Social media belongs to the angry, the malicious, the conspiracists, the unreasoning corner of the brain. There is no point in discussing how to convert it to rationality any more than to moderate a rabid dog. Rage beyond the edge of sanity is fundamental to its nature.
Nutters will dominate social media because they are less likely to have settled jobs and responsibilities. They have the time and presumably little sense or they would have jobs (or they are academics, which comes to much the same thing).
There is no need to recite yet again the ills of social media; the slanders, the wounding insults, the depersonalising expressions of hatred, the incitements to hatred or to violence (which are not the same thing), the threats. The conspiracy theories, well, those are a whole new topic. We know all this. There are articles aplenty on it, electronic jeremiads, bewailing the contents of YouTwitFace or whatever.
The big players of social media take the overwhelming bulk of traffic, though a discussion board or social exchange medium may turn up anywhere, for local groups. Where it is among friends, they will write rationally because they are known and judged by their peers; or there is the wilder tavern gossip we love which goes far beyond any moderation, because we are liberated from talking sense, and we know we do not mean a word. The internet takes it beyond even this. An anonymous board is licence for every explosion of the brain, and that dominates – be it on Twitter, Facebook, the BBC HYS columns, and many more.
This does not apply to profession fora where contributions are from those who putting their professional reputations and those of their companies on line in front of their potential customers and suppliers. You won’t get ‘Q’ trying to whip up crowds on LinkedIn, There is the distinction: the constraint of enforced respectability against the liberating sense given by anonymity.
There are many articles asking what can be done to clean up social media. My answer is ‘little or nothing’. We know what goes on, and what we also know, but do not want to admit is that all this is just a reflection of humanity. It Twitter is a sewer, it is simply because it reflects mankind.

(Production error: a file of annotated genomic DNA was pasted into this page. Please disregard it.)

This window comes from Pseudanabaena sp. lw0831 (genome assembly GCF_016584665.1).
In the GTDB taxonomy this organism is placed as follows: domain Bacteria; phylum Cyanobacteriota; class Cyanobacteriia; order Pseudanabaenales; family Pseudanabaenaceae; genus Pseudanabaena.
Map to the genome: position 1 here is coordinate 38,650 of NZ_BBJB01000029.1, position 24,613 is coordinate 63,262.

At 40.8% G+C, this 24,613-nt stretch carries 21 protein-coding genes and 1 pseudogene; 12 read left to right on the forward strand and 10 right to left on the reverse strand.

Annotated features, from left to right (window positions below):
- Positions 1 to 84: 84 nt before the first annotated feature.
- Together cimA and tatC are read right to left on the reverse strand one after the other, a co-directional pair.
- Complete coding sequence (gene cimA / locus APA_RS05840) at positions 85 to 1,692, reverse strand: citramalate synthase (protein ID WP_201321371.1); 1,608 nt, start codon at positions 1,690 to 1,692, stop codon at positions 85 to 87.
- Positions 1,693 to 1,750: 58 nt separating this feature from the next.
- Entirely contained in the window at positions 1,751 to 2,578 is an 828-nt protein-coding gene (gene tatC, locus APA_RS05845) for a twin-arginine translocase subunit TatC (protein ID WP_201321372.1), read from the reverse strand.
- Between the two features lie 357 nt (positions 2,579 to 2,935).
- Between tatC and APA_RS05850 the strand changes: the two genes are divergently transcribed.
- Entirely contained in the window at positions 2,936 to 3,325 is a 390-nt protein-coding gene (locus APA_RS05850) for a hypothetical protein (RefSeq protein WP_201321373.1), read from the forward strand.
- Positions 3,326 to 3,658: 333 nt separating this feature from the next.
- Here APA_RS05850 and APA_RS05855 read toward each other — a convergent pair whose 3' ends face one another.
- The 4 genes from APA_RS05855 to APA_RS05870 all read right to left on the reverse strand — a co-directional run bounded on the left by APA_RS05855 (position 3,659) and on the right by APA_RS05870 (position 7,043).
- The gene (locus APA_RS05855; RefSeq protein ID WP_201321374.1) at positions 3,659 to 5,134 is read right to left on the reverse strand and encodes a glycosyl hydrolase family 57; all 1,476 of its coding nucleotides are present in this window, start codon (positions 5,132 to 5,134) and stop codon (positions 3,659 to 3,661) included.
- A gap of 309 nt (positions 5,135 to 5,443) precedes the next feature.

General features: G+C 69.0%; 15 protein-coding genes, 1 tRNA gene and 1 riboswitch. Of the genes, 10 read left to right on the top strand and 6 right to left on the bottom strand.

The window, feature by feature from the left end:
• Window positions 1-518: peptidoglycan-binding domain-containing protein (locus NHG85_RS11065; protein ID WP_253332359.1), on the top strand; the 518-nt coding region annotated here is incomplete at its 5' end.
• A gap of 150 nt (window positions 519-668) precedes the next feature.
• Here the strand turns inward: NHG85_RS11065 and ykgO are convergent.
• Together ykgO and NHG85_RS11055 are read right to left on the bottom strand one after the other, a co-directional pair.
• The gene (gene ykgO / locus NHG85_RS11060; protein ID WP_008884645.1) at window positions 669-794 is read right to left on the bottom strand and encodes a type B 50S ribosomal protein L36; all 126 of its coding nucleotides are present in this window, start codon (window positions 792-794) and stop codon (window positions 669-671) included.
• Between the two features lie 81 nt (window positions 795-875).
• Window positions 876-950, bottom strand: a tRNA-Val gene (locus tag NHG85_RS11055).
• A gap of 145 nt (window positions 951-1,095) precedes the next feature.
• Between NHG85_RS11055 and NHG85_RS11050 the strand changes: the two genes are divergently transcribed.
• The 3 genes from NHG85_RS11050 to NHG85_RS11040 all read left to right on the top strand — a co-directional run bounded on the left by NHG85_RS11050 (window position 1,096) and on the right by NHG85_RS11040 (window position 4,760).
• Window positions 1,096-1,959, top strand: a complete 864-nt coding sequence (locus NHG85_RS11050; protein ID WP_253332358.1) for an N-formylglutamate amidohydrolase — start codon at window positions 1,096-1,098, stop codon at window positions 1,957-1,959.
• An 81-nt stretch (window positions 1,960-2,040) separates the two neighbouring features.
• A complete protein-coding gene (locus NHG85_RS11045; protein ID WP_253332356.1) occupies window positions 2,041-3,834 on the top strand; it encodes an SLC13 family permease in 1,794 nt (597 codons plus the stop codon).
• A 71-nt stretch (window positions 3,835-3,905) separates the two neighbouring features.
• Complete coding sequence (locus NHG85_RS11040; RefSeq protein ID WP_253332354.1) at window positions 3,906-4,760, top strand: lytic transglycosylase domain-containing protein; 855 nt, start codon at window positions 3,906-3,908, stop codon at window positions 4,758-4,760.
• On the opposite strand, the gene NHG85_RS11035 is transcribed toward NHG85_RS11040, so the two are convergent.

Nutters will dominate because they are less likely to have settled jobs and responsibilities. The Devil makes work for idle hands: so does ‘Q’ apparently. Things said online have no consequences so there is no limit to what can be said, whether you believe it or not, and it could become addictive. Actions without consequences can be a dizzying liberation, as they were to the Washington crowd last week, right up to the moment that a shot rang out and Ashli Babbitt fell dead. That moment marked a sudden change in their dynamic, as it was the first time that a real world consequence struck, and with deadly force.
A way then to moderate, control or even eliminate the abuse of social media? There is none, while it lasts in its current form. The platforms might try to become active publishers, picking and choosing contributions, and they know that would kill their customer base and their business model.
Regulation of some sort would be barely different, and drawing the distinction between vigorous free speech and dangerous incitement is not something which I would entrust to any politician, frightened official or social media magnate.
(You must also ask yourself what sort of person would volunteer to be ‘Controller of the Internet’, and whether you would allow a person of those characteristics anywhere near the levers of power.)
If anyone wants to start fighting falsehood and conspiracy theories on social media, go ahead, if you have the time and resilience. Do not start though with things like QAnon, which is just too ridiculous, but with the most pernicious and commonplace conspiracy theory; the one which preaches that all your misfortunes are caused by rich people hoarding all the wealth to keep you down. Sometimes there is a racial slur added to it, and we all know where that leads. Can the champion of truth react to every post or tweet about ‘fat-cats’ and ‘Tories’, and who should do it? What fact-checker sites can be established to direct those caught in the delusion? It is a political issue, for politicians, and that is how they should be working.
Social media will continue though to belong to those who have too much time on their hands and no responsibilities. Bringing calm reason to bear with the aim of creating a space for respectful collaborative development of ideas is an impossible dream.
- Man to Man is an arrant Wolfe
- Is Twitter evil?
- Oh the things we said in dark corners
- Surrendering on the playing fields of Eton
- Iphigenia’s sisters
- In fear of Jahannam
- Gorged Washington
- The Borisaurus: The Dictionary of Boris Johnson by Simon Walters
- The Golden Bough: A Study in Magic and Religion by Sir James George Frazer (1890)
- The Oldest Stories in the World by Theodor H Gaster
- Fahrenheit 451 by Ray Bradbury
- Gossip from the Forest: The Tangled Roots of Our Forests and Fairytales by Sara Maitland
- By Thomas Hobbes:
- Extraordinary Popular Delusions and the Madness of Crowds by Charles MacKay (1841)
- 12 Rules for Life: An Antidote to Chaos, by Jordan B Peterson
- By Boris Johnson:
- The Justice Factory: Can the Rule of Law Survive in Twenty-First Century Scotland? by Ian Mitchell
- Unmasked: Inside Antifa’s Radical Plan to Destroy Democracy by Andy Ngo